The celebration of the resurrection of Jesus Christ is very different in various parts of the world. In the Philippines, some religious people reenact the crucifixion, nails and all. On the Greek island of Corfu, they throw large clay pots and jugs of water out the windows. In this photo essay, I’ll take you to Quito, Ecuador, to watch an unusual Easter procession.
When the Spanish conquistadors invaded what is now Peru and Ecuador in the first half of the 16th century, it was a disaster for the indigenous people. Their first encounter with Christianity and the mercy of Jesus Christ was not a happy one. The Spanish conquerors destroyed the Incan Empire with the hooves of their horses. New Spanish cities, such as the Ecuadorian capital of Quito, were built on the ruins of former Inca settlements.
You would think that the suffering and blood spilled would make the indigenous population implacably resistant to anything European, including religions. But you’d be wrong. In the centuries following the massacres and enslavement of the native Indians, Christianity also had many opportunities to improve its image in South America.
Relatively recently, in the 1960s, Catholic bishops took it upon themselves to aid in social change. They distributed land to poor Indians and also worked to increase literacy.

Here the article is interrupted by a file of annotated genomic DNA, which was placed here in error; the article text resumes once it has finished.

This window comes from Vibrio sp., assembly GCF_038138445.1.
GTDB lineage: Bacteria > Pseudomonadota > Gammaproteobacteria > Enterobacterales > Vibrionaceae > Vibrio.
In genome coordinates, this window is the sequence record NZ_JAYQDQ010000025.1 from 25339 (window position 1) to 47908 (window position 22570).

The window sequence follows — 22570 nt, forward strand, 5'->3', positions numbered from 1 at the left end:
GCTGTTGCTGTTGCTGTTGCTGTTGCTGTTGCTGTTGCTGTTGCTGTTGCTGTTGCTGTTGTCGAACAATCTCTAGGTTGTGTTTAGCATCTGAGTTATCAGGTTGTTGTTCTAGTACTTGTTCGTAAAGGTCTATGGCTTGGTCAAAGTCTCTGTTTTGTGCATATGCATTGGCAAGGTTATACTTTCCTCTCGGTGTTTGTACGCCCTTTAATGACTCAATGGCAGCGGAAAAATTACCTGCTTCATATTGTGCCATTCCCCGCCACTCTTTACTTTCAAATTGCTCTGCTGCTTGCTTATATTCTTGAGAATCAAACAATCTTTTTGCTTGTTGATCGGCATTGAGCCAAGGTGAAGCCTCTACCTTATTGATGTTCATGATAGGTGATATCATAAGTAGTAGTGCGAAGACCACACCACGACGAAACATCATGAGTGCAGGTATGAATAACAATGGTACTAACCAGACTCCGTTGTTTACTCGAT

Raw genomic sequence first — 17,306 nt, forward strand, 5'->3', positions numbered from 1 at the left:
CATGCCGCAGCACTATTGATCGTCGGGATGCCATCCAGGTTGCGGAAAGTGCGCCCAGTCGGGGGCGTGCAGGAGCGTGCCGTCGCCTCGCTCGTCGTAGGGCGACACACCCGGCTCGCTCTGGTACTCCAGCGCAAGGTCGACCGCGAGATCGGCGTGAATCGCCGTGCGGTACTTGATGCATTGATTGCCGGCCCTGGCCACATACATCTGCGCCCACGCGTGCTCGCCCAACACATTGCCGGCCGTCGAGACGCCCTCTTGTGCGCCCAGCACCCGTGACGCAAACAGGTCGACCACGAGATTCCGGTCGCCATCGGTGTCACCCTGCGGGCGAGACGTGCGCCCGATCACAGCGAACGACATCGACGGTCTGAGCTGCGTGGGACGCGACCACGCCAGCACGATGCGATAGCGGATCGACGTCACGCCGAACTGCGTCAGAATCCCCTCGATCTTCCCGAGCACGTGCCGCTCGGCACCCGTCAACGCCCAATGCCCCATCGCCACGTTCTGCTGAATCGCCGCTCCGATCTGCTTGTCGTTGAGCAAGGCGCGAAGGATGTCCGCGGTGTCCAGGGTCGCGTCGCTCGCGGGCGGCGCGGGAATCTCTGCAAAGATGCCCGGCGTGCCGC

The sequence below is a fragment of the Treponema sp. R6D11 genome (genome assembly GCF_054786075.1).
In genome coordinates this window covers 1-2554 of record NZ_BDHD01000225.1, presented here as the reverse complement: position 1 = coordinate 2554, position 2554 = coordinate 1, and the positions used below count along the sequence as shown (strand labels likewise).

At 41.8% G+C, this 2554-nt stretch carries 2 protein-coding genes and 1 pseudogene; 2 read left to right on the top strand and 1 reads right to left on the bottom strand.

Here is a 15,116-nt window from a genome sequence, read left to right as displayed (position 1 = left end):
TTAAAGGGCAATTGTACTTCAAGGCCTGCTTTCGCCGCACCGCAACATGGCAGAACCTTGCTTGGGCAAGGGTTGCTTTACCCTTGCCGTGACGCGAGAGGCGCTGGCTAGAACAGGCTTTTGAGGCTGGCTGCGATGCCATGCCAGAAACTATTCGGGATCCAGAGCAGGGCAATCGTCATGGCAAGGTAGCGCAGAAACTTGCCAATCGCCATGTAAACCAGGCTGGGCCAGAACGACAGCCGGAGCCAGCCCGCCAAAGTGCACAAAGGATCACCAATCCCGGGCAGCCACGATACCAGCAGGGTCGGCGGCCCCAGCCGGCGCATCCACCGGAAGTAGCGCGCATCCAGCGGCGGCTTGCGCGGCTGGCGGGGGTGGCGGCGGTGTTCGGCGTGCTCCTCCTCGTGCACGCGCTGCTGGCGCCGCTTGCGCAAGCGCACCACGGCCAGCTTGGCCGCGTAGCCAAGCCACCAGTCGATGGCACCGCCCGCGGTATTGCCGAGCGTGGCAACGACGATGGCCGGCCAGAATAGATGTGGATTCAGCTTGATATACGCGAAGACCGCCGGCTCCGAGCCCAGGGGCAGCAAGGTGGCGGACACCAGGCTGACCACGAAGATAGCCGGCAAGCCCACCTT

However, I cannot say that Christianity is just the faith of the poor in Ecuador. Not at all. In fact, 94% of the population here today belongs to the Roman Catholic Church, so it truly is the religion of the masses.
The tradition of the “Jesús del Gran Poder” procession in the center of Quito also began in the early 1960s. Each year, more than 200,000 pilgrims gather in the city on Easter Sunday to celebrate the resurrection of Christ.
Many in the crowded procession are dressed in costumes that – to put it bluntly – strongly resemble a purple version of the Ku Klux Klan. It’s a jarring sight at first. However, the beliefs and purpose behind the procession could not be more different. Underneath the sinister-looking hoods are “cucuruchos” representing sinners and martyrs. They walk the streets barefoot with chains on their feet to atone for their sins.
Other prominent figures in the procession are “Verónicas.” These women in purple tunics with veiled faces pay homage to the woman who wiped Jesus’s face with her veil. Others, following Christ’s example, carry their cross in the procession. And believe me, it’s really heavy. It takes strong faith and strong arms to drag it along the cobblestones of the steep streets at about 3000 meters above sea level.
Elsewhere in Ecuador, the celebrations are less extravagant. In the Chimbo Valley, for example, farmers spend a week stroking their fruit trees and begging: “Don’t be lazy, give us your fruit!” I think that’s a nice tradition. I’ll have to give my apple tree some words of encouragement this year, too – maybe it would help.
For me, as a foreigner, photographing the parade was incredibly exciting. In today’s globalized world, many traditions blend into a kind of vague, soulless mixture. The Procesión Jesús del Gran Poder was different. It was refreshing in its authenticity and emotion. You could see the passion and sincerity in the faces of the participants.
If you are interested in reportage or street photography, I wish you good luck in your search for genuineness and authenticity, even at home. What seems familiar to you may be remarkable to people elsewhere in the world – so, get out and photograph, and tell me what you see.